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Патент USA US2130924

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Patented seer. 20, 1938
‘
_
2,130,924
in
" UNITED. STATES PATENT OFFICE
2.130.934 __
ooa'rmo oomoorm
Arthur W. Johnson and George H. Young, Pitts
burgh, Pa" assignors to Stoner-Mudge, Inc., a
corporation 02- Pennsylvania
_
7N0 Drawing. Application February 5, 1937,
-
'
Serial No. 124,236
.
6 Claims. (Cl. 134-26)
This invention relates to a‘ coating compound polymeric vinyl compound speci?cally named
capable of.formlng protective coatings upon the
‘ surfaces of other bodies, and relates speci?cally
to a coating compound consisting primarily of
5 certain of those resinous polymeric vinyl compounds known commercially as Vinylite. These
compounds, as is well known, are the polymers
and co-polymers of various vinyl compounds,
such polymers and co-polymers being of res10 inous nature. Amongst the resinous polymeric
vinyl compounds there may be given as typical
above a pitch containing one or more of the tar
bases which boil at temperatures higher than
240° C. at atmospheric pressure, an applied coat
ing of the mixture possesses greatly increased 5
thermal stability,'this increase in thermal sta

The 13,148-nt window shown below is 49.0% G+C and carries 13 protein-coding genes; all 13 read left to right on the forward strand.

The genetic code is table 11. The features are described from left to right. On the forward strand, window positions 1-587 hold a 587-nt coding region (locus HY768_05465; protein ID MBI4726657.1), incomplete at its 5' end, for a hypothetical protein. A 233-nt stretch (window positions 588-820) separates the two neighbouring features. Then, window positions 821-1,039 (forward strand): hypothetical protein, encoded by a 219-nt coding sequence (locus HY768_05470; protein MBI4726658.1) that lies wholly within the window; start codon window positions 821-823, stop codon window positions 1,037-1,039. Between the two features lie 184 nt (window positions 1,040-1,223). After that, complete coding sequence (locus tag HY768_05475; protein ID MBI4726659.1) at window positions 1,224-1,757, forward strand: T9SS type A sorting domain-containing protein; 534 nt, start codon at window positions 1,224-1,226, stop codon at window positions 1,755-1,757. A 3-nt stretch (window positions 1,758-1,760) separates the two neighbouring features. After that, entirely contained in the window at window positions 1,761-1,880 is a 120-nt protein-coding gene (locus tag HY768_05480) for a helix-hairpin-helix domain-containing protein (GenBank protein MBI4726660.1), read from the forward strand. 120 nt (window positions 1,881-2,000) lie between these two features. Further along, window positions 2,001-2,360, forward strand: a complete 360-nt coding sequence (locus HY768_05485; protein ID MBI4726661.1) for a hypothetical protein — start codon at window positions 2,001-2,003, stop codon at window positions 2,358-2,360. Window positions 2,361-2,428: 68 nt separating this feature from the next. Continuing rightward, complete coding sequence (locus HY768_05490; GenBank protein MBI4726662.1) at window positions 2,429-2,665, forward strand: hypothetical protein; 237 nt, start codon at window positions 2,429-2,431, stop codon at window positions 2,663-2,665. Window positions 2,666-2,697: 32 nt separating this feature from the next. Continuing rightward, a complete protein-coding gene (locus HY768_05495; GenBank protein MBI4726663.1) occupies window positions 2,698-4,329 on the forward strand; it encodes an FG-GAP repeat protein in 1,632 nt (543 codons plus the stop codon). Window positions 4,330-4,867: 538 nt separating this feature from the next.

bility being noticeable upon the addition of even
a trace of the pitch. The term “tar base" is a
chemical term, and de?nes any one of the higher
pyridine base homologs boiling at atmospheric 10
pressure above 240° C. that occur naturally in
polyvinyl acetate, polyvinyl propionate, polyvinyl
. chloride, polyvinyl bromide, polyvinyl chloro-
_
bromide,
polyvinyl
chloro-acetate,
coal tar, natural asphalts, water-gas pitch, bone
pitch, and other tarry materials.
polyvinyl
-
Having further discovered that it is the tar
15 chloro-propionate, and polyvinyl chloro-alcohol.
bases of higher boiling range which give the de- 15'
Generally stated, the resin-type substance with
which we are concerned consists of any polymer,
co-polymer, or polymeric mixture of the compound responding to the formula CH2=CH-—X,
20 in which X may be a halogen, the hydroxyl group,
acetoxyl, propionoxyl, or in general any mono' carboxylic acyloxyl group. In the ensuing claims
sired e?ect, we are ‘able to add these tar bases
either as isolated products, in the form of a
puri?ed pitchy wax containing the bases, or in
the form of a crude pitch. We have successfully
utilized, to impart thermal stability to the Vinyl- 20
ite ?lm, coal tar pitch, natural asphalt. bone
pitch, and water-gas pitch, it being thus ap
‘ the term polymer will be understood to be in-
elusive of polymers, co-polymers, and polymeric
25 mixtures. And, speci?cally, we have found suit-
parent that the tar bases are effective for our